Summer in Mallorca is seeing the Balearic isle at its best. A blazing sun hangs in a deep blue, cloudless sky, people throng the cobbled streets of Palma’s old town and restaurants spill over into the streets. Yachts bob in the glittering Mediterranean Sea, church bells chime and the coastline beckons for downtime on the sandy beaches and azure water.
For something a little different this summer, spend time on the other side of the island near Pollensa, where a totally different side to Mallorca is revealed, which can be experienced in tandem or instead of the tick-box tourism of Palma.
Hidden among the fragrant lemon groves is peaceful sanctuary Son Brull, a former monastery which now shimmers with monastic refinement. Here, in the hotel’s remote and rural location between the pretty coves of Cap de Formentor and the Tramuntana mountains, a real Mallorca emerges. Shaped by centuries-old traditions, a beautiful yet rugged landscape yields some of the finest Mallorcan fare. Olives, grapes, citrus trees, almonds and sun-blushed vegetables grace the humble plates that come straight from finca to fork.
Soak up the peaceful landscapes at Son Brull, where a smart infinity pool and cocktail bar sit happily amid the cloistered calm then be sure to experience authentic Mallorca first hand. Enjoy a food and wine tour that takes you up into the Serra Tramuntana mountains where you’ll learn of the unique wine-wine-making practices at ancient bodegas, taste Mallorca’s famed ‘liquid gold’ olive oil and join a rustic-chic farm meal.
Nearby Pollensa offers an alternative to bustle of Palma. Historic buildings jostle with galleries and artisan shops within the narrow streets and Placa Major will become your go-to for watching Mallorcan life go at the Sunday market. For a breathtakingly sweeping vantage, hike to Cap d Formentor - the very north of Mallorca where a dramatic lighthouse-topped headland looks out onto a crystalline seascape. On this premonitory, take a wander through scented pine-forests to seek tiny coves for refreshing swims and relish a Mallorca less visited.
A light-struck citadel of a cathedral, Santa Maria of Palma - also known as Le Seu - is one of Mallorca’s architectural icons. A hilltop palace of devotion reflected in the azure Mediterranean shoreline, it simply demands your attention, believer or not. Built by the Crown of Aragon in 1229.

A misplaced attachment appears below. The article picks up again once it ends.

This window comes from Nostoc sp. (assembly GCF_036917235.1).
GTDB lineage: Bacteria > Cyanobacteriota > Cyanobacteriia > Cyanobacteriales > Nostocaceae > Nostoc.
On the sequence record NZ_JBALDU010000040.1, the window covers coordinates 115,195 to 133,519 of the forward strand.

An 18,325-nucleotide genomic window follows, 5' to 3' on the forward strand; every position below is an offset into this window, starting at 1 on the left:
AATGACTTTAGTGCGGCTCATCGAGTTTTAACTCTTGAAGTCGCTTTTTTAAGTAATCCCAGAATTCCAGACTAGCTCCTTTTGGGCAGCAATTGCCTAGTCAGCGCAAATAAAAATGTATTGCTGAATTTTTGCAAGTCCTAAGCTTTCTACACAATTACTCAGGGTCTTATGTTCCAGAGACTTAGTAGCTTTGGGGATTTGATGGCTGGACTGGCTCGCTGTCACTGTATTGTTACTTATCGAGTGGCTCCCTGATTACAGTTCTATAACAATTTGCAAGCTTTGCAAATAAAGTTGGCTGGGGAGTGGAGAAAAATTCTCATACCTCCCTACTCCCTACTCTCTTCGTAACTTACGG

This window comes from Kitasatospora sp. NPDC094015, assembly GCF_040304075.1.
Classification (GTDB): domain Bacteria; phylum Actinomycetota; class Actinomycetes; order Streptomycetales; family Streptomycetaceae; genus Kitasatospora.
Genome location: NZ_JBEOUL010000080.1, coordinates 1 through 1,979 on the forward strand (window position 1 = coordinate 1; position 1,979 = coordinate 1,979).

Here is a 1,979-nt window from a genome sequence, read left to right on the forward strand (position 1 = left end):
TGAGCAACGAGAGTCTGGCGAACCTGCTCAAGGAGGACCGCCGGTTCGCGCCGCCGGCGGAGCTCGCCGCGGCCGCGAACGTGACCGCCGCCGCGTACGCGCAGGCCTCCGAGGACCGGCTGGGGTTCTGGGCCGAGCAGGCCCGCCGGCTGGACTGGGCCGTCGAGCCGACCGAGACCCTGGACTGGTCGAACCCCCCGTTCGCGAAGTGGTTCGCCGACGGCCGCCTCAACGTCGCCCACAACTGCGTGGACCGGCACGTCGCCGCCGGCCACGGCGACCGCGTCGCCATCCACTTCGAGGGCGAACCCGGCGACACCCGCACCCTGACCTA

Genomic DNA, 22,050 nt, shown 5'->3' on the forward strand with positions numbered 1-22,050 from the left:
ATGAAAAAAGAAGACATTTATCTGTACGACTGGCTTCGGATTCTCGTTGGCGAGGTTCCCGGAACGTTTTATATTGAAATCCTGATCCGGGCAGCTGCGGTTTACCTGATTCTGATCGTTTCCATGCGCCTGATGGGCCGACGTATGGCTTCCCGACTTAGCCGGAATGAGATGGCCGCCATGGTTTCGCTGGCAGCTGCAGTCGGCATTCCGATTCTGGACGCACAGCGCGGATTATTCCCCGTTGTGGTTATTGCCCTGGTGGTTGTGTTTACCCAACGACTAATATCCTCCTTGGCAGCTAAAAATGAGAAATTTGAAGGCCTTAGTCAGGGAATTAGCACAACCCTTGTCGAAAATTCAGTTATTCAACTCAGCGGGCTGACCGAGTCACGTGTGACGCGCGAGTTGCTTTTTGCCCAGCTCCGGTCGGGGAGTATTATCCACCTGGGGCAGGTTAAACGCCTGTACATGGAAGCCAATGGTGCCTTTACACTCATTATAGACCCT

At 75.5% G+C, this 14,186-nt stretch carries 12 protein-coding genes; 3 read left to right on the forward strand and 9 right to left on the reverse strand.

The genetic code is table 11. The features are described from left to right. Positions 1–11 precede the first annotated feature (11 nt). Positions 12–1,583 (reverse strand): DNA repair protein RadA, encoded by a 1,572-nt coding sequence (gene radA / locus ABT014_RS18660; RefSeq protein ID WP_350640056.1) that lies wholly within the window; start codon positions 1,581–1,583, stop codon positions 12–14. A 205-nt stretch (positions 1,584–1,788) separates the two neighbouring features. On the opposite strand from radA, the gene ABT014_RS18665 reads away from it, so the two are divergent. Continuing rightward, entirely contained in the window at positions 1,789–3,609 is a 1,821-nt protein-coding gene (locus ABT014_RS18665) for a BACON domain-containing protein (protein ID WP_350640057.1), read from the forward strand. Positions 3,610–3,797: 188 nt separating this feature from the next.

A former 18th-century Mallorcan palace built for a wealthy marqués merchant in 1760, is now one of Palma’s most noble Palacio's of style, renovated into a seductively glamorous grand hotel of casual luxe.
One of the best golf courses in all of Italy, San Domenico Golf on Puglia’s well-heeled coastline is an incredible Italian escape into nature pure – and for you cool cats who know the difference between a driver and an iron, the ideal place to perfect your swing.
Escape to Tinos – the Greek island of over 60 Cycladic villages, art, culture, great natural food, pristine beaches and enough churches (1500+) to feel totally blessed – and slip into a new way of living, the Tinos way. We have picked our den on Tinos – a luxe residence of eight eco-chic villas set into the hillside just a few kilometers from the old town and port.
Anchored to specific genres of hotel design, The Aficionados print editions: Farmhouse Fabulous, Casa Gorgeous and Blueprint Beauts take the reader through the creation narratives. A sourcebook for hoteliers, travellers, style aficionados and those who appreciate design.
Paestum Temples in Southern Italy is one of those ancient antiquities that you have to visit – this UNESCO World Heritage Site in Cilento Campania is a treasure trove of ancient Greece including three of the world’s best-preserved temples.
French designer Philippe Starck, himself an avid fan of sail and designer of super yachts, turned his hand to creating a new Port Adriano Marina in Mallorca – an architectural masterstroke and ‘Starck’ beautiful with not a parking lot in sight.